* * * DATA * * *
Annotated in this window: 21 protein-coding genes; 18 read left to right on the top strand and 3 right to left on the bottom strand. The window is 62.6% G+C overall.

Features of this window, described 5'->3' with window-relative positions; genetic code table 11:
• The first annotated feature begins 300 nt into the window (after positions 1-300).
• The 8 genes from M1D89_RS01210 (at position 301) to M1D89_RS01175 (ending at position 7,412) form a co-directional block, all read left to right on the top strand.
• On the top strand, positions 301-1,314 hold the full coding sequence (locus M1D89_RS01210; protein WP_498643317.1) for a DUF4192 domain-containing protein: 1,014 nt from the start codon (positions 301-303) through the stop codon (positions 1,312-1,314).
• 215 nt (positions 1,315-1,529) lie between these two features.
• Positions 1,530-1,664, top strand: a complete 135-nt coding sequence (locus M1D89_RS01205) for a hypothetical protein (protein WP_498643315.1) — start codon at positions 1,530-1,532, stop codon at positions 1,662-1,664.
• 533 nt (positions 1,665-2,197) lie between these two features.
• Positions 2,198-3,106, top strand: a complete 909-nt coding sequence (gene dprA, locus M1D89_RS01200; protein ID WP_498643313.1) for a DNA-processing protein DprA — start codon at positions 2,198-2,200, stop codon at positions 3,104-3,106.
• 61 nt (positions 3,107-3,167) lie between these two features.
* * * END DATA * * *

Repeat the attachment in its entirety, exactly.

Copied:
Annotated in this window: 21 protein-coding genes; 18 read left to right on the top strand and 3 right to left on the bottom strand. The window is 62.6% G+C overall.

Features of this window, described 5'->3' with window-relative positions; genetic code table 11:
• The first annotated feature begins 300 nt into the window (after positions 1-300).
• The 8 genes from M1D89_RS01210 (at position 301) to M1D89_RS01175 (ending at position 7,412) form a co-directional block, all read left to right on the top strand.
• On the top strand, positions 301-1,314 hold the full coding sequence (locus M1D89_RS01210; protein WP_498643317.1) for a DUF4192 domain-containing protein: 1,014 nt from the start codon (positions 301-303) through the stop codon (positions 1,312-1,314).
• 215 nt (positions 1,315-1,529) lie between these two features.
• Positions 1,530-1,664, top strand: a complete 135-nt coding sequence (locus M1D89_RS01205) for a hypothetical protein (protein WP_498643315.1) — start codon at positions 1,530-1,532, stop codon at positions 1,662-1,664.
• 533 nt (positions 1,665-2,197) lie between these two features.
• Positions 2,198-3,106, top strand: a complete 909-nt coding sequence (gene dprA, locus M1D89_RS01200; protein ID WP_498643313.1) for a DNA-processing protein DprA — start codon at positions 2,198-2,200, stop codon at positions 3,104-3,106.
• 61 nt (positions 3,107-3,167) lie between these two features.